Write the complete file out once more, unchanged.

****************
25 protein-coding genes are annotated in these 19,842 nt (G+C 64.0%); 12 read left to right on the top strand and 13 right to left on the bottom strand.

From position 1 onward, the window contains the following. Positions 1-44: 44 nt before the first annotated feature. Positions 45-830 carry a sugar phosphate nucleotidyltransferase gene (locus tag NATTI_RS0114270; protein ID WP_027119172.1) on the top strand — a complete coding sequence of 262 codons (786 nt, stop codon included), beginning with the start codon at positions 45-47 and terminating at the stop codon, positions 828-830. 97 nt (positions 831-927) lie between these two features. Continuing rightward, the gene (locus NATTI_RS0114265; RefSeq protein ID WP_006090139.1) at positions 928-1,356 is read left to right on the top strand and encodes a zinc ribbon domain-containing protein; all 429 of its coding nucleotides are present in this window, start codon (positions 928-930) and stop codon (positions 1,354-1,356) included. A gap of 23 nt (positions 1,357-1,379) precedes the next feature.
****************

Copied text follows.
25 protein-coding genes are annotated in these 19,842 nt (G+C 64.0%); 12 read left to right on the top strand and 13 right to left on the bottom strand.

From position 1 onward, the window contains the following. Positions 1-44: 44 nt before the first annotated feature. Positions 45-830 carry a sugar phosphate nucleotidyltransferase gene (locus tag NATTI_RS0114270; protein ID WP_027119172.1) on the top strand — a complete coding sequence of 262 codons (786 nt, stop codon included), beginning with the start codon at positions 45-47 and terminating at the stop codon, positions 828-830. 97 nt (positions 831-927) lie between these two features. Continuing rightward, the gene (locus NATTI_RS0114265; RefSeq protein ID WP_006090139.1) at positions 928-1,356 is read left to right on the top strand and encodes a zinc ribbon domain-containing protein; all 429 of its coding nucleotides are present in this window, start codon (positions 928-930) and stop codon (positions 1,354-1,356) included. A gap of 23 nt (positions 1,357-1,379) precedes the next feature.